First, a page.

Suppose I am in a buy trade of lot 0.1 entered at 3, currently at 4 and my target is at 5. If I put huge sell limit order of around 10 lots at 5 or 6 or around 5 will it have an impact of driving the market up. Or for that logic If I put huge buy stop order of around 10 lots at 5 or 6 or around 5 will it have an impact of driving the market up. Or atleast even a slight impact.
I think so because the market is designed to fulfill maximum orders in possibility range. Like SL if not low enough, will be instantly hit. Same goes for TP.
This was just a wildcard guess. Pls help experienced traders.
Price only changes when a transaction occurs. So an offer means nothing unless it is accepted. You may have a car that you value highly but you won't know the true value until someone hands you cash for it and the value then becomes that price that you exchanged at, not what you had in your mind, or advertised.
Now clusters of orders(stop or limit) will affect behaviour of price action when triggered. Stop orders(normal stop orders & stoplosses) will trigger a run of pricing as they are often clustered together(fibonacci, last bar high.low, etc). That is why you should think of stop orders as breakout orders. Often this price behaviour is thought to be stop-hunting but it is actually normal market behaviour.
Limit orders on the other hand tend to create resistance when they are clustered together. They are often clustered together for similar reasons to the stop-orders.
But to emphasize, until they are triggered they cannot affect the price.
I do have some reservations though.......that study is over 10 years old, so I'm not sure how things would have changed with today's technology. Also I have reservations about applicability to the FX market, given the size and decentralised nature, relative to the market that they studied.
No u don't stand corrected. Ofc limit orders won't make a market move. But just as theoretically when u jump earth moves with u, similarly there will be an unnoticed, theoretical Impact of Limit orders which is so small that none of us traders or even big banks need to worry about it.
BTW,Facts don't get old, Elliot wave has been with us since 1930, Fibonacci from 1200AD, so is this research even if it is 10 years old. With today's technology this research was possible to be made which had been hidden from our eyes for so long. Lastly 'about applicability to the FX market, given the size and decentralized nature, relative to the market that they studied', this fact is irrelevant to the type of market or its size, this effect may get magnified or diminished depending on a lot more factors than comprehend-able from a comment. Even when magnified it may still not be noticeable until a very small local market with global product demand is being studied.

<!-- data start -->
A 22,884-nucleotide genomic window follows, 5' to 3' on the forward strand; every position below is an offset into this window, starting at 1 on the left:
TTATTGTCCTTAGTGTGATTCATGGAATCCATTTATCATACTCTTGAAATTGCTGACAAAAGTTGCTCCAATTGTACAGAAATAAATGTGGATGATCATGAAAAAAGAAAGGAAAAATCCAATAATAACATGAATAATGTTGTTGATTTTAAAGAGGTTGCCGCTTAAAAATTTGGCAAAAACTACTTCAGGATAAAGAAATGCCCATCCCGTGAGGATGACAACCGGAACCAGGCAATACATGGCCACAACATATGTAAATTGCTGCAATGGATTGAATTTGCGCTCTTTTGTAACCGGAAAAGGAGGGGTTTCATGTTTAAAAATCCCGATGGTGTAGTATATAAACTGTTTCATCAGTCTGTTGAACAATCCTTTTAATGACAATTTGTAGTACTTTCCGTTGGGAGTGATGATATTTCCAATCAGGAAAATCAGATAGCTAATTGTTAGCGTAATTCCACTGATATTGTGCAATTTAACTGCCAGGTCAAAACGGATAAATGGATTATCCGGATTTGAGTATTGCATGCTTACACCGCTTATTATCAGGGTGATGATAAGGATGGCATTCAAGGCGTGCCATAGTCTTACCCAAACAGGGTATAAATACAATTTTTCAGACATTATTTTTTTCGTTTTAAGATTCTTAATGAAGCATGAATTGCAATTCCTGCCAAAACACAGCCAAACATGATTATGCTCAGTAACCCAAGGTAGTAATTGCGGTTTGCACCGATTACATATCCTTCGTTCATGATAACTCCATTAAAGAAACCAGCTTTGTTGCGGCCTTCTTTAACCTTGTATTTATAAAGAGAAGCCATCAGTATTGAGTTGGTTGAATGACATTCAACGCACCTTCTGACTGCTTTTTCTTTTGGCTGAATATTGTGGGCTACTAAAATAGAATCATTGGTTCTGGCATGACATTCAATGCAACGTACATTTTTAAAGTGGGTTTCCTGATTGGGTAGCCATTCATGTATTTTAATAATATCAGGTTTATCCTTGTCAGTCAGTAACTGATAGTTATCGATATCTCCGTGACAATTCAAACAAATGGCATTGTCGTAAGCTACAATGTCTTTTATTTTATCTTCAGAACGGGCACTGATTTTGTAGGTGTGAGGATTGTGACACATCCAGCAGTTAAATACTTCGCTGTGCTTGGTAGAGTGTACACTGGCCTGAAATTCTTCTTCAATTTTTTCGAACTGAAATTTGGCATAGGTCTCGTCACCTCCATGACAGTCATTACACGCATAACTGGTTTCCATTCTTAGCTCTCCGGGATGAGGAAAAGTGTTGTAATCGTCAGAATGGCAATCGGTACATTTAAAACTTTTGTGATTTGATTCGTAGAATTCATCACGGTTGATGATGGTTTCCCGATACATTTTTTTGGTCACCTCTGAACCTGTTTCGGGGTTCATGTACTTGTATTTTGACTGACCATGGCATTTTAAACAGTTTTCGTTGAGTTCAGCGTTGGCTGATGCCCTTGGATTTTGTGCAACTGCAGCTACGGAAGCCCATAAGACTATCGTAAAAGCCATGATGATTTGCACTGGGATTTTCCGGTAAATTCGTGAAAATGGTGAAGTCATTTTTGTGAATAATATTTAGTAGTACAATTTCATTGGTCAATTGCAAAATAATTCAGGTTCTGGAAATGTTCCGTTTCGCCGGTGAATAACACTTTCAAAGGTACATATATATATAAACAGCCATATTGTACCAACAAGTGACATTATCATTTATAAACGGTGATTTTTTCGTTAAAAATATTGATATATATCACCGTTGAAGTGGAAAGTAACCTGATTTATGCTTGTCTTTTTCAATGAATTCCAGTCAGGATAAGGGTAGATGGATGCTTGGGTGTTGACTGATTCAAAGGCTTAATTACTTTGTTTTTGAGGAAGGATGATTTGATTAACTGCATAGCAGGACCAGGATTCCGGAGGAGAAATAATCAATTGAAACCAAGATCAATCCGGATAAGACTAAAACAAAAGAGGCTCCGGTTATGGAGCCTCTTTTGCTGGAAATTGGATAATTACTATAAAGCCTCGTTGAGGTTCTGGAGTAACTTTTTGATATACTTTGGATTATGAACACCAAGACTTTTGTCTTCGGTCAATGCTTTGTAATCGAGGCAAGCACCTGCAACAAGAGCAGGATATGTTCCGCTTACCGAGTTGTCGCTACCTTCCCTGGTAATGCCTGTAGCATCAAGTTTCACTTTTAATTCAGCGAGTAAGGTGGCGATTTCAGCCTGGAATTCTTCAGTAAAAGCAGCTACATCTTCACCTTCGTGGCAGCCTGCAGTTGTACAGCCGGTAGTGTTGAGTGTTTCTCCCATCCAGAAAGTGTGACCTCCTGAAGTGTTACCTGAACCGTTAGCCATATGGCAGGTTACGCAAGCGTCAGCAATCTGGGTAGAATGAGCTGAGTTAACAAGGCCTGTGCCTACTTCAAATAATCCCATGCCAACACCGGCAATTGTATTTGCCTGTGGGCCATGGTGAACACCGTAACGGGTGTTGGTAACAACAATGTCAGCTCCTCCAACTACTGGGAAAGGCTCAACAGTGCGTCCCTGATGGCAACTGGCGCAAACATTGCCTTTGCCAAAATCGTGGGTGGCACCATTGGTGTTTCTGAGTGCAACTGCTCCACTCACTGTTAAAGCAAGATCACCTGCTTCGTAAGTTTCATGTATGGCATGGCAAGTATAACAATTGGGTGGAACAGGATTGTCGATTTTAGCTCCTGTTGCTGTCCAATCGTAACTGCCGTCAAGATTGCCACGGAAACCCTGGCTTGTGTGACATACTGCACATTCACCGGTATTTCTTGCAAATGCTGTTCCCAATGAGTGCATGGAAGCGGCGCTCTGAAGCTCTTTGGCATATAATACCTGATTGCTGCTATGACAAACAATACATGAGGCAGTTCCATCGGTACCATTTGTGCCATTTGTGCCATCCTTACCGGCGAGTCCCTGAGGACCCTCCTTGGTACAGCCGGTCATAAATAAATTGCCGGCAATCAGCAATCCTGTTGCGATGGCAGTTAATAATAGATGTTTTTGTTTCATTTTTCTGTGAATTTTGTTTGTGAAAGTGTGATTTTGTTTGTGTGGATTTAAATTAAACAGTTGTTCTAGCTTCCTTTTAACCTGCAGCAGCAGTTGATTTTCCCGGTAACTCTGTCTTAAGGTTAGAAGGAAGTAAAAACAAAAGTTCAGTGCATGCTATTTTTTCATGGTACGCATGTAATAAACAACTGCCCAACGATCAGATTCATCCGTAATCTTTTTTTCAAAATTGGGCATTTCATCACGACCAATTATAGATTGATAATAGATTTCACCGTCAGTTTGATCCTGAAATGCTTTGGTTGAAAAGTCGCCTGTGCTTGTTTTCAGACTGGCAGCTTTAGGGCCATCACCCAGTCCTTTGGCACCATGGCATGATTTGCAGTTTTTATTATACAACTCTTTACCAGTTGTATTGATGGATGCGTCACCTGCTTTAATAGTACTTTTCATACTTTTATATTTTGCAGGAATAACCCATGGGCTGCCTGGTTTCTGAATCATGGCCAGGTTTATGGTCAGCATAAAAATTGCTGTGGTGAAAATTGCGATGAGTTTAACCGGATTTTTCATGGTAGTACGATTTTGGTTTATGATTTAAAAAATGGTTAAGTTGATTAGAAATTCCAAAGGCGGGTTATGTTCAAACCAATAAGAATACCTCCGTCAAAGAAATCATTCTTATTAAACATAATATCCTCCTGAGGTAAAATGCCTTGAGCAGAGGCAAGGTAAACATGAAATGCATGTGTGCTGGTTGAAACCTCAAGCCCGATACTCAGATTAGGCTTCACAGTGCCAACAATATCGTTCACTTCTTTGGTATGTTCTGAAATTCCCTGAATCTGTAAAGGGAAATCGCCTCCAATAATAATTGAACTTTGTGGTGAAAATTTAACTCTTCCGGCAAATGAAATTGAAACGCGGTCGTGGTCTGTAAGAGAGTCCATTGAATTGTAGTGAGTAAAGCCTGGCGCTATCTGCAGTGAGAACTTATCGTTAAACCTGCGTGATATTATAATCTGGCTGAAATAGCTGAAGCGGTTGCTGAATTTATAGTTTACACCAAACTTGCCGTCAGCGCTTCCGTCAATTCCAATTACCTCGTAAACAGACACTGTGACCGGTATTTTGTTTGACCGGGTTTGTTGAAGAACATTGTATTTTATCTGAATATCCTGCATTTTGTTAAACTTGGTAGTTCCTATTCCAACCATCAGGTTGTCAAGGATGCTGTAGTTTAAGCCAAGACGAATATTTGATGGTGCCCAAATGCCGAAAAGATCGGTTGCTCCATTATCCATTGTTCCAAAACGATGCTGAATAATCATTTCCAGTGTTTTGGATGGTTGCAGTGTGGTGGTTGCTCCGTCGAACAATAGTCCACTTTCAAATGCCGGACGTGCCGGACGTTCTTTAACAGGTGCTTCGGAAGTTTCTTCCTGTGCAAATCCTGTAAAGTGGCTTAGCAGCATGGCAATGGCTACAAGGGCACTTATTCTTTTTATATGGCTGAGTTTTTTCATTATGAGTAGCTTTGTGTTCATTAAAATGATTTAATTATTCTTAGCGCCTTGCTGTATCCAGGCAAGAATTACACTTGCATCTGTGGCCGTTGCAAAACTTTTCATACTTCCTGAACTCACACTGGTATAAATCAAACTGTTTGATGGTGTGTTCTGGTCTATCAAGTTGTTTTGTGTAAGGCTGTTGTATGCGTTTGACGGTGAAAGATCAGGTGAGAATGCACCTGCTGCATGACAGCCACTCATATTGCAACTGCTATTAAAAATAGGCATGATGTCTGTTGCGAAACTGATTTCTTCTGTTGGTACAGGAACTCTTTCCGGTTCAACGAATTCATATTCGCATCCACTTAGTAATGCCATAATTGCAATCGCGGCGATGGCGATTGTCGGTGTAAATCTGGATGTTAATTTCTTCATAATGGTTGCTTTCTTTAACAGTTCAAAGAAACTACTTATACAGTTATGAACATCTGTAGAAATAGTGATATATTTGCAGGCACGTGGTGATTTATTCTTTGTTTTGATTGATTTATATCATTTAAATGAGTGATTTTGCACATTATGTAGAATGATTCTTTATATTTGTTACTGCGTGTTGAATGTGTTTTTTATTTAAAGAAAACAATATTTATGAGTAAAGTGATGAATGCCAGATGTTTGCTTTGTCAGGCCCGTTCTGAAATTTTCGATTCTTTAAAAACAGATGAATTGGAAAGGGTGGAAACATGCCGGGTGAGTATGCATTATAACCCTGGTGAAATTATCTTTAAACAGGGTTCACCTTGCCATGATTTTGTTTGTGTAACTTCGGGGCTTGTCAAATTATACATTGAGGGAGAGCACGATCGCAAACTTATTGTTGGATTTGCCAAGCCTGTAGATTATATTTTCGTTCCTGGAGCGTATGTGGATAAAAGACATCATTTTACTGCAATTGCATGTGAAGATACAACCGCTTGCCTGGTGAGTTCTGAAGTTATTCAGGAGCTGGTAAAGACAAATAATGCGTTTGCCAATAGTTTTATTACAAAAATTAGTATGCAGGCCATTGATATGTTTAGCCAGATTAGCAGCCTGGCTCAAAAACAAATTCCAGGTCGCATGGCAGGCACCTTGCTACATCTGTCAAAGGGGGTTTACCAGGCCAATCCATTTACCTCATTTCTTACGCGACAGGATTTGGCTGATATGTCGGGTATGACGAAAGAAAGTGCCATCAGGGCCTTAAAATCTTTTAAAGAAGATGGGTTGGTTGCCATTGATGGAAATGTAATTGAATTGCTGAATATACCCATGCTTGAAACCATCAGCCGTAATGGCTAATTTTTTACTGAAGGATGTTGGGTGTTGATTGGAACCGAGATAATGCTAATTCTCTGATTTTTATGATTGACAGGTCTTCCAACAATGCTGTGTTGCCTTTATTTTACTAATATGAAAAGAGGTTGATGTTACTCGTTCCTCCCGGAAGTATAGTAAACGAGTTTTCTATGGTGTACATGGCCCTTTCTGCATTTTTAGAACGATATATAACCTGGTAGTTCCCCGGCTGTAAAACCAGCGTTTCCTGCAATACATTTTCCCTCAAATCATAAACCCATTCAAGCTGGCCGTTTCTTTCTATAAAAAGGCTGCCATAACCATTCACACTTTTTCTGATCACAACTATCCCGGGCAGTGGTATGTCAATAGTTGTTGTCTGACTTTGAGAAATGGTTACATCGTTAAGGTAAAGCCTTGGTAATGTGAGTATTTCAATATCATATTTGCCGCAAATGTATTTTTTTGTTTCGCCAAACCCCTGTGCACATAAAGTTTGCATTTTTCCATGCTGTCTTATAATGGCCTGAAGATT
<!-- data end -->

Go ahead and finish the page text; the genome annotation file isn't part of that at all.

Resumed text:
So, u might wanna go through this paper before de crediting an honorable research.
@rosellemunsays You are contradicting your statement, So be cl,ar with a fact. Question is if the order will have value or not, little value, very little value or great value is out of question for now. You say 'price will change only if a transaction occurs' and then you contradict it with 'Limit orders often create a resistance. ' Limit order in not a transaction taken place. It is still pending order.
ANd most imptotantly, you are wrong at 'price will change only if a transaction occurs', it changes with changes in supply and demand, these supply and demand is represented by pending orders. Ever seen CFTC data /? they dont even consider trades done by us or even our brokers. Reason being that we can never match the volume of transaction done by banks and speculators. We can not even place a pending order large enough to be of their interest. ANd these firms dont place market order. Their's are always pending orders, so yes pending orders do affect the maket.
Try rading the research paper mentioned above to be clear on this topic. 'Market Impact of a Limit Order' by Nikolaus Hautsch* Ruihong Huang*. We cant be a trader, and will always remain a gambler if we dont try to see how the market is working.
Transaction is not an interesting factor for price change. It's a basic fact that as a transaction occurs, demand & supply will decrease by an equal quantity and so their ratio will change that'll change price.
Interesting point to ponder is that price will change even without transactions taking place. It's just a matter of either side giving up first or various other reasons. For e.g there has been no transactions for gold taking place since a month or two and today we discover the largest mine of ready to supply gold in Africa, the price of gold will take a great fall even if no transactions occur and just on the basis of news alone.
So there is a difference between transactions taking place and changes in supply and demand taking place.
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